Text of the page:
Many popular rubber surfacing options have “voids” or air pockets that allow them to compress and absorb shock. If silt, sand, or dirt has filled these voids, the material will become hard and will no longer be able to cushion falls appropriately.
The best way to flush the voids is with fresh water on low pressure (a fire hose on it’s lowest flow setting works well). Do not use a pressure washer, as the higher pressure can tear and shred your surfacing.
Saturate the area until the dirt is flushed out of the voids and the surfacing material feels bouncy once more. Be thorough, as any debris left inside your surfacing can tear it up from the inside out, causing it to flake off over time.
4. Inspect Your Playground Equipment
Inspecting the equipment where children play is one of the most important steps to take after severe weather. Follow these three simple steps to ensure your playground equipment is safe and stable.
Assess Overall Condition & Structural Integrity
To start, you’ll want to take an overall look at the condition of your playground equipment. In addition to your typical playground inspection checklist, here are a few weather-specific issues to keep an eye out for to maintain optimal playground safety:
- Structural damage
- Significant erosion around playground equipment footings
- Moving equipment (like swings and suspension bridges) that may be blocked by debris
- Missing or broken items like swing seats and decorative elements
If you identify any of these issues, you’ll need immediate playground repair before you reopen your equipment.
Check for Loose & Missing Hardware
Strong wind and heavy rain can loosen bolts and other integral playground hardware. Inspect each piece to make sure it is in place and appropriately tightened. Tighten and/or replace any loose or missing pieces.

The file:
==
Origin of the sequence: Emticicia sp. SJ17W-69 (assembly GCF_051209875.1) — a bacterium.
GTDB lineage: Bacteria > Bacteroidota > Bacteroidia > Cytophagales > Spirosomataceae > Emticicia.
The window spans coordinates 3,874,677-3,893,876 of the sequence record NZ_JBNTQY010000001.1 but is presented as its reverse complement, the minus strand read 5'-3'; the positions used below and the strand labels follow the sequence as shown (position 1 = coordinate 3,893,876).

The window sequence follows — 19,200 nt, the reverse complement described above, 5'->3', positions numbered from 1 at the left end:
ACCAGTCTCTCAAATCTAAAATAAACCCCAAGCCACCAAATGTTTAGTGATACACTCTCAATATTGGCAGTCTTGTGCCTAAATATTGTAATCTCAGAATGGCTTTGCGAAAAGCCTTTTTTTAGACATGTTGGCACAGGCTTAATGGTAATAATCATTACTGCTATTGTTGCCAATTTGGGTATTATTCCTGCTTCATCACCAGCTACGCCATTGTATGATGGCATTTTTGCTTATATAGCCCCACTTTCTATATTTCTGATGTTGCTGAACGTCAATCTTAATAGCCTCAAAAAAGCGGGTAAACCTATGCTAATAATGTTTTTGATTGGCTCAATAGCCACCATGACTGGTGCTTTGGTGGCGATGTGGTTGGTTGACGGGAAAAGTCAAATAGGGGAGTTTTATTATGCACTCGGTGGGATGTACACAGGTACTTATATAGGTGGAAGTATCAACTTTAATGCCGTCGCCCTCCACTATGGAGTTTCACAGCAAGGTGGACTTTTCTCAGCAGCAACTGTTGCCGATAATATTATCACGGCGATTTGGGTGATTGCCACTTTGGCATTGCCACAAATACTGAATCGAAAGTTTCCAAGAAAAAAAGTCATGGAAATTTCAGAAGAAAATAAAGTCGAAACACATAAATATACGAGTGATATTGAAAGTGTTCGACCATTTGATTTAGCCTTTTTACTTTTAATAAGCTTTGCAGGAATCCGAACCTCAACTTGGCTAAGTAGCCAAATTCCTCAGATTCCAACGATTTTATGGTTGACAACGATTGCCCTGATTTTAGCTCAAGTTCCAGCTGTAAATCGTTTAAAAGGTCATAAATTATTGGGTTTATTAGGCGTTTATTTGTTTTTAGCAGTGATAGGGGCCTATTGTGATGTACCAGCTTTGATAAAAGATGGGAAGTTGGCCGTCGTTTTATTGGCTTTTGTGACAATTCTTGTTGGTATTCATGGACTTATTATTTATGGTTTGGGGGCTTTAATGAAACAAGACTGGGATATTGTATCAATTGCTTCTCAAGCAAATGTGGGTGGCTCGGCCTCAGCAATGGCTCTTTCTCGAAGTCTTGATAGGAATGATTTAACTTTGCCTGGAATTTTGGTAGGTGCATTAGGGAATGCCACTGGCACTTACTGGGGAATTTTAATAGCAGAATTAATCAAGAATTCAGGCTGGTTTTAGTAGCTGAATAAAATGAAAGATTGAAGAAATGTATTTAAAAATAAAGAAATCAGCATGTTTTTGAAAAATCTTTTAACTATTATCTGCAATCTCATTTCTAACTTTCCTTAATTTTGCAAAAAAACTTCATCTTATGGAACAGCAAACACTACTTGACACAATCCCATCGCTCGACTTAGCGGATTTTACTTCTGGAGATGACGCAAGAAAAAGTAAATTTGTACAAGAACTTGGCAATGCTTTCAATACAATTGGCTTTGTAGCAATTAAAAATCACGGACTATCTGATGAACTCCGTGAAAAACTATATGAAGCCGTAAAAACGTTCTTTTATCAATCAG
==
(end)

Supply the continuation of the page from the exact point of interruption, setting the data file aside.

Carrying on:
Inspect Moving Parts
Moving parts can become a hazard on the playground if not properly maintained and inspected. After severe weather, check all moving parts, including:
- Suspension bridges
- Tic-tac-toe panels
- Moving climbers
Move each piece back and forth to ensure the internal mechanisms are free of debris and sand. If they don’t move freely, flush the moving parts with fresh water until they do.
Once the moving parts are dry, re-lubricate them as recommended by your manufacturer. If they don’t move freely even after cleaning and lubrication, keep the elements closed to the public and contact your manufacturer.
Resolve Interior Flooding
Many playground elements (like slides and tunnels) are made of double-walled plastic that can trap water inside. This interior flooding may seem harmless but it can damage your playground over time.
If you find any flood water trapped within your playground equipment, you’ll need to drill a hole (¼” or smaller) on the underside of the equipment in an unused location to allow it to drain. If you’re unsure of how and where to add drainage holes, you may want to consult a playground maintenance professional.
5. Clean Your Playground
Floodwaters can carry bacteria, sewage, and other hazards. If your playground (or the surrounding area) has flooded, you should thoroughly clean your playground with fresh water and a disinfectant before reopening it to the public. Pressure washers are a great option, but be sure to check the cleaning suggestions from your playground manufacturer first to avoid damage to your paint or equipment.
The same is true if your playground resides in a coastal area where it may have been sprayed by saltwater. Saltwater is extremely corrosive and should be washed away from your playground equipment as soon as possible following any exposure.